One great thing about knowing a scale is it gives you the information you need to figure out chords.
Scales are basically the foundation of chords or the building blocks. You just need to know the plans (the chord formula) to pull out the blocks you need.
Here we'll look at a few scales and you'll see how you can work out chords from them.
The basic structure in our musical system is the major scale and the key of that scale.
Chord formulas basically pick out certain notes from the major scale, leave them be or alter them (depending on the chord name) and then you play those notes together.
So if you're going to learn any scales, major scales are the first scales to learn.
For this all to make sense, let's take a look at how to figure out the major chord.
Every chord has a formula and the formula for the major chord is: 1 3 5.
What does this mean?
It means the the first, third and fifth notes of the major scale make a major chord.
Let's look at the C major scale.
You can see that the first note of the scale is C, the third note of the scale is E and the fifth note of the scale is G.
Those 3 notes are what make the C major scale.
For it to be a major chord, it needs be the 1st, 3rd and 5th notes of the major scale. For it to be a C major chord, it needs to the the 1st, 3rd and 5th notes of the C major scale.
Let's look at another example - and with this one you'll see why there's a sharp in the chord rather than a white note.
The D scale has 2 sharps in it - F# and C#. So we need to factor these in when figuring out the chord.
The first note of the scale and our first note of the chord is D.
The third note of the scale is F#. So this means our chord also needs to use F#. This is why it's not just F. F# is in the scale and the key signature so we need to play that.
The fifth note of the scale is A and that's the last note of our chord - D F# A.
Minor chords are different. The chord formula tells is to change one of the notes in the chord.
The chord formula for a minor chord is 1 b3 5. (The "b" stands for a flat.)
When you see the flat before the 3, it means we need to lower the third note of the scale. And that means you need to take it down a semi-tone (to the left on the piano).
To lower, E becomes Eb. F# becomes F. C becomes B.
So now that you know the major chord for C, all you need to do to make it minor is lower the middle note of the chord - E - and make it Eb. C minor chord (Cm) is C Eb G. 1 b3 5.
Let's do another example with G. The G major chord is G B D. To make this minor, we need to lower the third note of the scale - that's B. So B becomes Bb. G minor chord (Gm) = G Bb D.
D major is a bit different because we have a sharp in our major chord. The D chord is D F# A. To lower the third, we need to make the sharp into a natural. So F# becomes F. The D minor chord (Dm) is D F A.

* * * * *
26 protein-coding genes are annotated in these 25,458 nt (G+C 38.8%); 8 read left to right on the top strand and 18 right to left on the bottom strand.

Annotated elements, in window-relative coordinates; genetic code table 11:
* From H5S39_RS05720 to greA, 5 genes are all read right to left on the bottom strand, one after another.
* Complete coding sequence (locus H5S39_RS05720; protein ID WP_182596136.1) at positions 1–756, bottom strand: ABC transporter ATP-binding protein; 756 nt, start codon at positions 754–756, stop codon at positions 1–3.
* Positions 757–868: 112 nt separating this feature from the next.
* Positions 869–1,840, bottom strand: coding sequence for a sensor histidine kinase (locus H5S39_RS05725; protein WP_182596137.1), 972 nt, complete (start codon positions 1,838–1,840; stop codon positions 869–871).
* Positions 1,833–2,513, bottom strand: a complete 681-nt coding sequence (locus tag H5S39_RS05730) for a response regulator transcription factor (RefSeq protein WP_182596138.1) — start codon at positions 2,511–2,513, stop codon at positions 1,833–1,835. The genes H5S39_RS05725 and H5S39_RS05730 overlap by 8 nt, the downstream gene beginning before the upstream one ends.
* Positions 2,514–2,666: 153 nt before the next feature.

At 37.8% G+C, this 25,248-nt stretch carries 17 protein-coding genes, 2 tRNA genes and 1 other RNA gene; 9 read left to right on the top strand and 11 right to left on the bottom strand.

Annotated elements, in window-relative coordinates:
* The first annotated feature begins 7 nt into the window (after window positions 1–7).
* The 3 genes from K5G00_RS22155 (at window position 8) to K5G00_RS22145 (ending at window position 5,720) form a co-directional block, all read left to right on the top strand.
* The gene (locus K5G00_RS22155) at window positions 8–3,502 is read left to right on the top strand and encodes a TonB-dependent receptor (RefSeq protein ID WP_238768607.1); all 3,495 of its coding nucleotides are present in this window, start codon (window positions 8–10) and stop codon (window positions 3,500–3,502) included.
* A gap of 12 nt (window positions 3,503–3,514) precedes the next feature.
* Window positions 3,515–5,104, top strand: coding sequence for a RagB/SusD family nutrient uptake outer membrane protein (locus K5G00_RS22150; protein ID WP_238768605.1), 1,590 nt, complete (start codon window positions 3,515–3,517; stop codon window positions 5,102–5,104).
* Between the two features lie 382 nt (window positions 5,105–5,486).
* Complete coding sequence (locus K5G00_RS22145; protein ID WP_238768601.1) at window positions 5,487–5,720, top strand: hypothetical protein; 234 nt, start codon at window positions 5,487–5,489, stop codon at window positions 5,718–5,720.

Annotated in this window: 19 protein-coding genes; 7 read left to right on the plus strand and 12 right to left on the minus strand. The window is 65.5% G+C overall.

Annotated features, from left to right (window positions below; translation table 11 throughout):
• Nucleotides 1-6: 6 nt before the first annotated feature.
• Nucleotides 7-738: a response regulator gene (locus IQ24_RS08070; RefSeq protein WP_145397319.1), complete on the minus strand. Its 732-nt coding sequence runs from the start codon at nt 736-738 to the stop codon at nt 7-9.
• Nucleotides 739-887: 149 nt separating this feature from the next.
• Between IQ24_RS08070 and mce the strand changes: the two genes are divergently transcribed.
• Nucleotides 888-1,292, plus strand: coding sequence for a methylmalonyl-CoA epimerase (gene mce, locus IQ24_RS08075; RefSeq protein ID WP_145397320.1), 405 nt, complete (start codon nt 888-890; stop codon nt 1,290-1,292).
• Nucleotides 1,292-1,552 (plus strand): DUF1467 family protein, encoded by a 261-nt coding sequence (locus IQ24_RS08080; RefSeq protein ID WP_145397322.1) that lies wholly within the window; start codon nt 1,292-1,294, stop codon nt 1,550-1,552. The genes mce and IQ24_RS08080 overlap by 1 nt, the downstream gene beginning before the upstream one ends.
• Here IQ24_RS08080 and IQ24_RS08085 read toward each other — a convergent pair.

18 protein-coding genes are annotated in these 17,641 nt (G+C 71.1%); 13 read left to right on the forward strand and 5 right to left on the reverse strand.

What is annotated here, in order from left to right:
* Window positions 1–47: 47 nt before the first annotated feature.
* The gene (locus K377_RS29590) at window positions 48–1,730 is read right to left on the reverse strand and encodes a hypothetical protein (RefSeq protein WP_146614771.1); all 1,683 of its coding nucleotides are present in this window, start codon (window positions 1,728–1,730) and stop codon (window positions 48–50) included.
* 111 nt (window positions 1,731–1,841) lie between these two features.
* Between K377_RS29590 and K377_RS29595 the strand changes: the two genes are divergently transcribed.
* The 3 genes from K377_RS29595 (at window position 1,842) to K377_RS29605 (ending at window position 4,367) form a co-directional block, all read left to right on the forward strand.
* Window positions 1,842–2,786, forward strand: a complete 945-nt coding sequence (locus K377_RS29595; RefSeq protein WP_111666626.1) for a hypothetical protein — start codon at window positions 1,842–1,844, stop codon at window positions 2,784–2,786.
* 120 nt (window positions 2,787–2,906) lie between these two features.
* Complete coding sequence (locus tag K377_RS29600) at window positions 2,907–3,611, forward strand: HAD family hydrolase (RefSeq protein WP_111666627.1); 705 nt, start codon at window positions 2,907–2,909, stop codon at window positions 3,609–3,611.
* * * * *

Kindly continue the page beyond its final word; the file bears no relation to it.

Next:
To practice this, start making major chords on the piano - you can even use the chord cheat sheet for this. (See below if you don't have it yet - it's free.)
With every major chord you play, turn it next into a minor chord. For example, C major (C E G) becomes C minor (C Eb G).
You can going up all the white notes on the piano making major than minor chords. And then go up all the black notes doing the same thing. Or you can choose random notes to make both. This will really help you to figure out chords.
Subscribe below and get free access to the (printable) Ultimate Chord Cheat Sheet.
Let's do one more type of chord formula - the major 7th chord.
The chord formula for a major seventh chord is 1 3 5 7. The 7 will stand for the 7th note of the scale.
To play a major seventh chord, you play the 1st, 3rd, 5th and 7th notes of the major scale.
For C major 7th (CM7), this will be all white notes. C E G B.
For G major, which has a F# in the key signature, we need to factor the sharp in to the 7th note. So the GM7 chord will be G B D F#.
D major has sharps too. F# and C#. So instead of just playing D F A C (this is actually the D minor seventh chord), we will be playing D F# A C#. We have those notes in the scale and our chord formula doesn't tell us to do anything to them, so we know what we're playing.
From here, there are 2 things you can continue on learning.
1. Scales - learn your scales to learn your keys and chords. You can join the scales challenge to do this is you're not already a part of it.
2. Learn more about understanding chord titles here.
3. If you really want to learn chords and be great at them, take my piano chords course. It's the best way to learn chords quickly (and not miss anything along the way).
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